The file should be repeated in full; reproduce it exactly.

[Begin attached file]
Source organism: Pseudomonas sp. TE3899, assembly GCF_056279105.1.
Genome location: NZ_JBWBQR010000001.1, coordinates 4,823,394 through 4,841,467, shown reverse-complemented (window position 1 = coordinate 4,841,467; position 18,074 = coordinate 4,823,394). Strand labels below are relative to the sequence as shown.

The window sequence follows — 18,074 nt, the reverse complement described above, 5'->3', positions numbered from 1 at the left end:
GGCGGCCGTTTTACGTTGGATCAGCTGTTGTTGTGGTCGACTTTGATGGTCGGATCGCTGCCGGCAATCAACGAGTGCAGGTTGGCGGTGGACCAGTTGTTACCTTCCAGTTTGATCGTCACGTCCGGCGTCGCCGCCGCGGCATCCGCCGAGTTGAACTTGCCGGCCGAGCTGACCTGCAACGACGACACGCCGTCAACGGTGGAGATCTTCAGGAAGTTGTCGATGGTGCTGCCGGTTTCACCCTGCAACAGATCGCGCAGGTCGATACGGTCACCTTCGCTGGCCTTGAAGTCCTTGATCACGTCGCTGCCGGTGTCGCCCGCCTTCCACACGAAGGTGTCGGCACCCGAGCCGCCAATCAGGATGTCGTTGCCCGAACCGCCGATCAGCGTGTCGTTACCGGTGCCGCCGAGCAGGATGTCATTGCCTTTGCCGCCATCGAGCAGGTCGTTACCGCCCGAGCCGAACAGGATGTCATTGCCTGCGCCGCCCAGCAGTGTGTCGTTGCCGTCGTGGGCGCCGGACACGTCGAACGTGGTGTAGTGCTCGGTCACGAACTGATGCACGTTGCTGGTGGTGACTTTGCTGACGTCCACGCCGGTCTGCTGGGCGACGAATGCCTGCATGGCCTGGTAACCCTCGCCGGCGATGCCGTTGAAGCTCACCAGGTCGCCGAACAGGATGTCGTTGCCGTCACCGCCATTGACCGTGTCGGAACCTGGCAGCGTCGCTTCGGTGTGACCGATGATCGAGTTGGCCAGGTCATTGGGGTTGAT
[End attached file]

Source organism: Pseudomonas sp. TE3899, assembly GCF_056279105.1.
Genome location: NZ_JBWBQR010000001.1, coordinates 4,823,394 through 4,841,467, shown reverse-complemented (window position 1 = coordinate 4,841,467; position 18,074 = coordinate 4,823,394). Strand labels below are relative to the sequence as shown.

The window sequence follows — 18,074 nt, the reverse complement described above, 5'->3', positions numbered from 1 at the left end:
GGCGGCCGTTTTACGTTGGATCAGCTGTTGTTGTGGTCGACTTTGATGGTCGGATCGCTGCCGGCAATCAACGAGTGCAGGTTGGCGGTGGACCAGTTGTTACCTTCCAGTTTGATCGTCACGTCCGGCGTCGCCGCCGCGGCATCCGCCGAGTTGAACTTGCCGGCCGAGCTGACCTGCAACGACGACACGCCGTCAACGGTGGAGATCTTCAGGAAGTTGTCGATGGTGCTGCCGGTTTCACCCTGCAACAGATCGCGCAGGTCGATACGGTCACCTTCGCTGGCCTTGAAGTCCTTGATCACGTCGCTGCCGGTGTCGCCCGCCTTCCACACGAAGGTGTCGGCACCCGAGCCGCCAATCAGGATGTCGTTGCCCGAACCGCCGATCAGCGTGTCGTTACCGGTGCCGCCGAGCAGGATGTCATTGCCTTTGCCGCCATCGAGCAGGTCGTTACCGCCCGAGCCGAACAGGATGTCATTGCCTGCGCCGCCCAGCAGTGTGTCGTTGCCGTCGTGGGCGCCGGACACGTCGAACGTGGTGTAGTGCTCGGTCACGAACTGATGCACGTTGCTGGTGGTGACTTTGCTGACGTCCACGCCGGTCTGCTGGGCGACGAATGCCTGCATGGCCTGGTAACCCTCGCCGGCGATGCCGTTGAAGCTCACCAGGTCGCCGAACAGGATGTCGTTGCCGTCACCGCCATTGACCGTGTCGGAACCTGGCAGCGTCGCTTCGGTGTGACCGATGATCGAGTTGGCCAGGTCATTGGGGTTGAT